My anime convention season is over, and now I’m flying back to Japan. I’m actually posting this update from inside the plane, thanks to the modern miracle of in-flight Internet. What a time to be alive!
One reason anime is interesting as a genre is because of the strong emotions it lets us access as fans, and you probably remember the first time anime made you cry. Whether it’s glorious stories of love found or the bitterness of not being the one chosen, of facing the darkness together or sadness due to death, it’s common for the stories in anime (and visual novels!) to deeply affect fans in ways that mainstream Hollywood could never do. Most fans have a short list of favorite sad scenes: Taiga on Christmas Eve and the Clannad tennis crying scene are two of my favorites. Thinking back, it was the strong story and emotions seen in Space Battleship Yamato (aka Star Blazers) that first called me to anime back in the late 70s…I was amazed that characters could fall in love or die dramatically, which wasn’t supposed to be allowed in animation back in those days. So, what anime made you cry?
One of the most enviable professions for women in Japan is joshi-ana, the female “announcers” (aka newscasters or presenters) who deliver the news and provide commentary during sporting events with elegance. Japanese female announcers are universally loved by all, hailed for their grace and charm as well as their high education and language skills. Predictably, there are joshi-ana otaku who obsess over their favorite announcers, collecting photobooks and calendars of their favorites. (We stock these calendars, too, starting around September.). Many Japanese announcers are haafu, like Christel Takigawa, who is half Japanese and half French. She pretty much single-handedly landed the Olympics for Tokyo in 2020 with her impassioned speech to the IOC in French, winning her the adoration of all Japan. TV announcers are also used to promote products. Once on a train in Tokyo, I noticed a train ad for a brand of toothpaste called To Be White, promoted as “the toothpaste that makes newscasters’ teeth so white.” Should we carry it on J-List?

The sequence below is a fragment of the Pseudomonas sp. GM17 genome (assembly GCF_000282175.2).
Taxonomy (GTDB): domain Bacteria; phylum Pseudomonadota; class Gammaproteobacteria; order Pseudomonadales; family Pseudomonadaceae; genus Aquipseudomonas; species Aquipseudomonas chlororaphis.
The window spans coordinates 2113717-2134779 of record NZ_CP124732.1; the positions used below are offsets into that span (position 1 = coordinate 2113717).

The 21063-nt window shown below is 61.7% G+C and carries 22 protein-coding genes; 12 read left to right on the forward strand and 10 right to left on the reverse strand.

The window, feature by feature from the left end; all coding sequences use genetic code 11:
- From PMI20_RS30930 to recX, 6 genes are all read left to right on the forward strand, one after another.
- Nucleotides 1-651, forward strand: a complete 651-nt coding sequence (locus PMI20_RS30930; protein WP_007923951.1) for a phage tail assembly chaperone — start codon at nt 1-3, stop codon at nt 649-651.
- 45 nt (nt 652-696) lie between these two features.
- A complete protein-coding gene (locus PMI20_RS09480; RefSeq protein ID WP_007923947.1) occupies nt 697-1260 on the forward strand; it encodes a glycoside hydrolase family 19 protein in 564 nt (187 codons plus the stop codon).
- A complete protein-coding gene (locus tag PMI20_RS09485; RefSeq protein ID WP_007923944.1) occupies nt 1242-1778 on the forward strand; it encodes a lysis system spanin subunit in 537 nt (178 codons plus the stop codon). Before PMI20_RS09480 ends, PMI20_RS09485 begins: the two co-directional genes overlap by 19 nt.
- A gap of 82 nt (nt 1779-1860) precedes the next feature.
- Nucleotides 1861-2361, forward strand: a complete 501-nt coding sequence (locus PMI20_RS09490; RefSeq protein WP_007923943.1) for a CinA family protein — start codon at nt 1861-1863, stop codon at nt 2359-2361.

J-List stocks hundreds of your favorite anime figures, with all the top offerings available. To celebrate the release of the Your Name/Kimi no Na Wa limited Blu-ray set (with full multilingual subtitles!!), Good Smile Company is coming out with Nendoroid figures of the two main characters. Do you want to preorder then? I know I will!